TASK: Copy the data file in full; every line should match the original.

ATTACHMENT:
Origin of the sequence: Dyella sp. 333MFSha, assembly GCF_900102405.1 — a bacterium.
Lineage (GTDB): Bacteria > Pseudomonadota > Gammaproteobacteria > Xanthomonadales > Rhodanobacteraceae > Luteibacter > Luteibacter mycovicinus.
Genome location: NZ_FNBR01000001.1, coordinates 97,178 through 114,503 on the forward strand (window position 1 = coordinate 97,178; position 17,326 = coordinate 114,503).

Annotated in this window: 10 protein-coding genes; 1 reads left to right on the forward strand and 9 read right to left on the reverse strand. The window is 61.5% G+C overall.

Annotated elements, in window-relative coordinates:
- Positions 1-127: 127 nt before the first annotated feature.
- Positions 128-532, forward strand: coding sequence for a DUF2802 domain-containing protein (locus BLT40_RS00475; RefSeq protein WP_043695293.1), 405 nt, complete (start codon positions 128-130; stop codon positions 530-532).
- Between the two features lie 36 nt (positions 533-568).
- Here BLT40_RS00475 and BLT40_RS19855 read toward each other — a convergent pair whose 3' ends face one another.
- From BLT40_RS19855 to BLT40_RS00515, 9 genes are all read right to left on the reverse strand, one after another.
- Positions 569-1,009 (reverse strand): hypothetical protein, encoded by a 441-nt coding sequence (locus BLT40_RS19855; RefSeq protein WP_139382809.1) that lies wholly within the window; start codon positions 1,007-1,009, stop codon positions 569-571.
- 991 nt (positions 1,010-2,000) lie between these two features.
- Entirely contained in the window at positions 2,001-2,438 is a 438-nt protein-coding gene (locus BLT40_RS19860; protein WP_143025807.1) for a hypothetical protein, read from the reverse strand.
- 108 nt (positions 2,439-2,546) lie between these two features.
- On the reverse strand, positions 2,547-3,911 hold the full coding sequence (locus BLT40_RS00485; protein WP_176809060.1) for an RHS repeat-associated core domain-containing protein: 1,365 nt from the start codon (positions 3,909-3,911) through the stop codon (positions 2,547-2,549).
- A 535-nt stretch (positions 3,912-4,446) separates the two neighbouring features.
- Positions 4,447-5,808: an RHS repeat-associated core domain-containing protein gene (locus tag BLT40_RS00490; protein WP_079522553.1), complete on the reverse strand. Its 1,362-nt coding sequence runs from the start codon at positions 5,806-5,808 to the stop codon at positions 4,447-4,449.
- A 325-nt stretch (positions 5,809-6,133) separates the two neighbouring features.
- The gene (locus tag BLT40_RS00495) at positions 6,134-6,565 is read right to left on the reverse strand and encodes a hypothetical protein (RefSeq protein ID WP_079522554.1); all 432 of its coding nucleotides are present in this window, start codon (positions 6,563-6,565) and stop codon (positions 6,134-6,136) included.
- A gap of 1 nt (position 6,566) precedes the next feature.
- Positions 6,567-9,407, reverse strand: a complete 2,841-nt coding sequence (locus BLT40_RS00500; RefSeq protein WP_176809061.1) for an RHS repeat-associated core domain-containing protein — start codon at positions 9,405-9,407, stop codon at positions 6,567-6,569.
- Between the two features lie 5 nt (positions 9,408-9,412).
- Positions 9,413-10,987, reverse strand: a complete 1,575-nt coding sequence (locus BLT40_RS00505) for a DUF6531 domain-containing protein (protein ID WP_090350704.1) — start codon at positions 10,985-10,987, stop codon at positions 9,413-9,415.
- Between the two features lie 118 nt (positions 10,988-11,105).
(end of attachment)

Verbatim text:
Origin of the sequence: Dyella sp. 333MFSha, assembly GCF_900102405.1 — a bacterium.
Lineage (GTDB): Bacteria > Pseudomonadota > Gammaproteobacteria > Xanthomonadales > Rhodanobacteraceae > Luteibacter > Luteibacter mycovicinus.
Genome location: NZ_FNBR01000001.1, coordinates 97,178 through 114,503 on the forward strand (window position 1 = coordinate 97,178; position 17,326 = coordinate 114,503).

Annotated in this window: 10 protein-coding genes; 1 reads left to right on the forward strand and 9 read right to left on the reverse strand. The window is 61.5% G+C overall.

Annotated elements, in window-relative coordinates:
- Positions 1-127: 127 nt before the first annotated feature.
- Positions 128-532, forward strand: coding sequence for a DUF2802 domain-containing protein (locus BLT40_RS00475; RefSeq protein WP_043695293.1), 405 nt, complete (start codon positions 128-130; stop codon positions 530-532).
- Between the two features lie 36 nt (positions 533-568).
- Here BLT40_RS00475 and BLT40_RS19855 read toward each other — a convergent pair whose 3' ends face one another.
- From BLT40_RS19855 to BLT40_RS00515, 9 genes are all read right to left on the reverse strand, one after another.
- Positions 569-1,009 (reverse strand): hypothetical protein, encoded by a 441-nt coding sequence (locus BLT40_RS19855; RefSeq protein WP_139382809.1) that lies wholly within the window; start codon positions 1,007-1,009, stop codon positions 569-571.
- 991 nt (positions 1,010-2,000) lie between these two features.
- Entirely contained in the window at positions 2,001-2,438 is a 438-nt protein-coding gene (locus BLT40_RS19860; protein WP_143025807.1) for a hypothetical protein, read from the reverse strand.
- 108 nt (positions 2,439-2,546) lie between these two features.
- On the reverse strand, positions 2,547-3,911 hold the full coding sequence (locus BLT40_RS00485; protein WP_176809060.1) for an RHS repeat-associated core domain-containing protein: 1,365 nt from the start codon (positions 3,909-3,911) through the stop codon (positions 2,547-2,549).
- A 535-nt stretch (positions 3,912-4,446) separates the two neighbouring features.
- Positions 4,447-5,808: an RHS repeat-associated core domain-containing protein gene (locus tag BLT40_RS00490; protein WP_079522553.1), complete on the reverse strand. Its 1,362-nt coding sequence runs from the start codon at positions 5,806-5,808 to the stop codon at positions 4,447-4,449.
- A 325-nt stretch (positions 5,809-6,133) separates the two neighbouring features.
- The gene (locus tag BLT40_RS00495) at positions 6,134-6,565 is read right to left on the reverse strand and encodes a hypothetical protein (RefSeq protein ID WP_079522554.1); all 432 of its coding nucleotides are present in this window, start codon (positions 6,563-6,565) and stop codon (positions 6,134-6,136) included.
- A gap of 1 nt (position 6,566) precedes the next feature.
- Positions 6,567-9,407, reverse strand: a complete 2,841-nt coding sequence (locus BLT40_RS00500; RefSeq protein WP_176809061.1) for an RHS repeat-associated core domain-containing protein — start codon at positions 9,405-9,407, stop codon at positions 6,567-6,569.
- Between the two features lie 5 nt (positions 9,408-9,412).
- Positions 9,413-10,987, reverse strand: a complete 1,575-nt coding sequence (locus BLT40_RS00505) for a DUF6531 domain-containing protein (protein ID WP_090350704.1) — start codon at positions 10,985-10,987, stop codon at positions 9,413-9,415.
- Between the two features lie 118 nt (positions 10,988-11,105).